Hope has not been abandoned that a big name All Black will have a change of heart, but nor is the New Zealand Sevens team actively touting for new players ahead of their Olympic bid.
If Ben Smith suddenly decided he was keen on having a crack at the Olympics after all, it is probable that Sevens coach Sir Gordon Tietjens would be interested in helping him make that happen.
The same would be true of any player originally targeted by Tietjens - such as Beauden Barrett and Julian Savea. But while the door remains open and all possibilities on the table, it's now the longest of long shots that there will be a late addition of star quality.
The problem is timing. Smith confirmed recently that he was put off committing to sevens due to the amount of Super Rugby he'd have to miss. As captain of the defending champion Highlanders, he wanted to be available for the entire campaign and that didn't fit with the criteria imposed by Tietjens that Smith would have to play in at least two tournaments before the Olympics in August.
All Blacks coach Steve Hansen suggested this was a problem for a number of players and that the scenario may be different if they could be considered without having to play as much of the abbreviated form. "The sevens [programme] couldn't be flexible enough to say, 'OK, let's just take this guy at the end of Super Rugby and play him in one or two tournaments'. Maybe Gordie would have got more people to come on board."
But there are only two tournaments left in the World Series - Paris on May 13-15 and London a week later. Tietjens plans to pick 14 players for those two tournaments and then run a week-long trail back in New Zealand starting on June 13.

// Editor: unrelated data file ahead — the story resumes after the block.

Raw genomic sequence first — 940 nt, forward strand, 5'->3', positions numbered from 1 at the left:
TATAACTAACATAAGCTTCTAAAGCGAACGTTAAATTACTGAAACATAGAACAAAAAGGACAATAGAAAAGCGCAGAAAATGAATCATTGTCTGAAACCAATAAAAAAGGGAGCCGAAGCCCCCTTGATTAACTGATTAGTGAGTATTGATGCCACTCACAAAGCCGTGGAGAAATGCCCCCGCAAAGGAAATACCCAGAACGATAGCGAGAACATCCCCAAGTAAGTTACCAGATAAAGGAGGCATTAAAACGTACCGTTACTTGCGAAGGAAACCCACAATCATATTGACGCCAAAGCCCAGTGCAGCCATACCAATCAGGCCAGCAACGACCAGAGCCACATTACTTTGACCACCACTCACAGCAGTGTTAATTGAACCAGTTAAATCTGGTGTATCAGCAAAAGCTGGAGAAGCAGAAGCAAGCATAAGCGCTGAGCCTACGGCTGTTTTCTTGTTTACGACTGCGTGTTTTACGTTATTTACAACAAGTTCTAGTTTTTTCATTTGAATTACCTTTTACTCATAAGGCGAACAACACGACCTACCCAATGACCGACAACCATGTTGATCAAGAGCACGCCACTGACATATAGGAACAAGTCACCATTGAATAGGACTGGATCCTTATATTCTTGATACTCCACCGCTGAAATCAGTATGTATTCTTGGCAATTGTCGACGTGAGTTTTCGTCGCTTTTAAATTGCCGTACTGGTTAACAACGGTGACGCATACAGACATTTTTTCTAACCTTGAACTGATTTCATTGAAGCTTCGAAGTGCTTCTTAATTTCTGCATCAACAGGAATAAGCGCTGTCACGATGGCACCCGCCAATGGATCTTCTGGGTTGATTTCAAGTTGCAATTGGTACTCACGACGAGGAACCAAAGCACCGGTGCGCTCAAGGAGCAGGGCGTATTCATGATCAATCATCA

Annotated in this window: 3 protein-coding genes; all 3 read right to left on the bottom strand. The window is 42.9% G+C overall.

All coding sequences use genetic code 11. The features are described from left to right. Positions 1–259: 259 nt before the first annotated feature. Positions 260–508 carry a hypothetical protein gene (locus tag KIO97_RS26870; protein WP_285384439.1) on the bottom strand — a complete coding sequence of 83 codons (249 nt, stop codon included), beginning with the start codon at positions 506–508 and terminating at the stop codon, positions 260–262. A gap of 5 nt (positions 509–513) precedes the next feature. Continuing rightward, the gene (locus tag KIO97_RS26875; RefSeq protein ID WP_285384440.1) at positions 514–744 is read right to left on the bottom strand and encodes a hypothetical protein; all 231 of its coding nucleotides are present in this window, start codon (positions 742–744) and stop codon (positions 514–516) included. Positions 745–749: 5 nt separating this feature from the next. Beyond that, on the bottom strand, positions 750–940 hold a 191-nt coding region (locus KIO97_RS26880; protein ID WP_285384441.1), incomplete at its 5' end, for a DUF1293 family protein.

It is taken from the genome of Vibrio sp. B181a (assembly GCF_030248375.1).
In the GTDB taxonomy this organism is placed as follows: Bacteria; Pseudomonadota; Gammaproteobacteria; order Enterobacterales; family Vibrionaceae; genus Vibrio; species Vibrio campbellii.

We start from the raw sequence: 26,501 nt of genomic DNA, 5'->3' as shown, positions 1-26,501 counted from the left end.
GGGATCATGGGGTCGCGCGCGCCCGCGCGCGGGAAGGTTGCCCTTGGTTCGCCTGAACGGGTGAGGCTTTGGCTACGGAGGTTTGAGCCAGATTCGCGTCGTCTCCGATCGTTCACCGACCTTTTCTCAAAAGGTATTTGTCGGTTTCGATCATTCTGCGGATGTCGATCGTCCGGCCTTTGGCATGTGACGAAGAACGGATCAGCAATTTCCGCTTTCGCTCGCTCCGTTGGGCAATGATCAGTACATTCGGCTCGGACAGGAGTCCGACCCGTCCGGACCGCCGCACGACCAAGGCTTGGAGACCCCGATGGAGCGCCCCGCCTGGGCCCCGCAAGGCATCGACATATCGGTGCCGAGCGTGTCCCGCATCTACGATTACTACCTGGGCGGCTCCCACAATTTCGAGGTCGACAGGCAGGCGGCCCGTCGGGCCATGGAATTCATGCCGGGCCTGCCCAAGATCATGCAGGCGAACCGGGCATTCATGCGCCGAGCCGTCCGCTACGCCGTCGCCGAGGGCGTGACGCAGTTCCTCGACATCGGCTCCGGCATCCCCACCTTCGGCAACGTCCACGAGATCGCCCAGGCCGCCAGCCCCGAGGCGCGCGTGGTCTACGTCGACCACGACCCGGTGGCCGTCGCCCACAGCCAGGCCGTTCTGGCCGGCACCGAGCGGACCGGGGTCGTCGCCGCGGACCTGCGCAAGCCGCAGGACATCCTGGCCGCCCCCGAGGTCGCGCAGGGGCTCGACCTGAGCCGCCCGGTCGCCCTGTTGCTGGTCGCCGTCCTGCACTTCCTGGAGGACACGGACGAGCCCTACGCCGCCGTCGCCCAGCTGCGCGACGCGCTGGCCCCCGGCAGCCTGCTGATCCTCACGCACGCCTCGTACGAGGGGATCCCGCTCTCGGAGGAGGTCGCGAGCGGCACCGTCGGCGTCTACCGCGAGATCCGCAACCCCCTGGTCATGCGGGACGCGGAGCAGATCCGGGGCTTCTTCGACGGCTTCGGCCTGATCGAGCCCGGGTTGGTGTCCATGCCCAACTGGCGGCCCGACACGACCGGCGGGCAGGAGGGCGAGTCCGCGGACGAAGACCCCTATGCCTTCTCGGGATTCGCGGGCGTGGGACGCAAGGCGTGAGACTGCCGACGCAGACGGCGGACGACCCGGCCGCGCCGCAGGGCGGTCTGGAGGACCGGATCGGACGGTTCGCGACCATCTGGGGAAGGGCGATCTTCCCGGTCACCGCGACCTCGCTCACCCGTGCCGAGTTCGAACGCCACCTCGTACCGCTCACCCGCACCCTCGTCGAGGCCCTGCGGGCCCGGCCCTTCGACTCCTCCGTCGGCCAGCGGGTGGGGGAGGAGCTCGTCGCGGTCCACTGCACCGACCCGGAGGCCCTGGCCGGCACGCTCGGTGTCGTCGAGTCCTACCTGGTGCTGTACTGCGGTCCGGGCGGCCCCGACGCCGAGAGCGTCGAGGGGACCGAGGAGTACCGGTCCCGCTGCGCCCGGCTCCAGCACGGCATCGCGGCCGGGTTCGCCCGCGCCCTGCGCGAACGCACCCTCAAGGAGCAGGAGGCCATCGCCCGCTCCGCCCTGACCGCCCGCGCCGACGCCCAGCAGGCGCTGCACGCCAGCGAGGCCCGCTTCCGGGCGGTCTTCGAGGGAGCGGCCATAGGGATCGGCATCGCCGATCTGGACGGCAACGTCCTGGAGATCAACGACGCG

A proposed list of the 12 players he wants to take to Brazil will be submitted to the NZ Olympic Committee in early July. If Smith or anyone else has a late change of heart they are going to have to pipe up quickly and in all reality be available to play in Paris and London.
As that's unlikely, the next option would be to commit but not actually play any tournaments before the team has to be named. That would be a huge risk and one that Tietjens is unlikely to take.
Besides, despite the recent performances, the New Zealand team isn't in the dire straits it may appear. For the tournament in Singapore where they finished runner up in the plate, they were missing four frontline players and that's after they lost Ben Lam and Joe Webber to longer term injuries earlier in the year.
The squad that played in Hong Kong and Asia will bare little resemblance to the one that heads to Europe. Back into the fold will come the Ioane brothers Akira and Rieko and Ardie Savea. Others who will return as injury allows include Augustine Pulu, Scott Curry, DJ Forbes, Tim Mikkleson and Sam Dickson.
Once all these players are available then the picture will change significantly. The challenge may be about knowing who to leave out rather than to keep in and that pressure will be on both Sonny Bill Williams and Liam Messam to deliver compelling performances at the next two tournaments.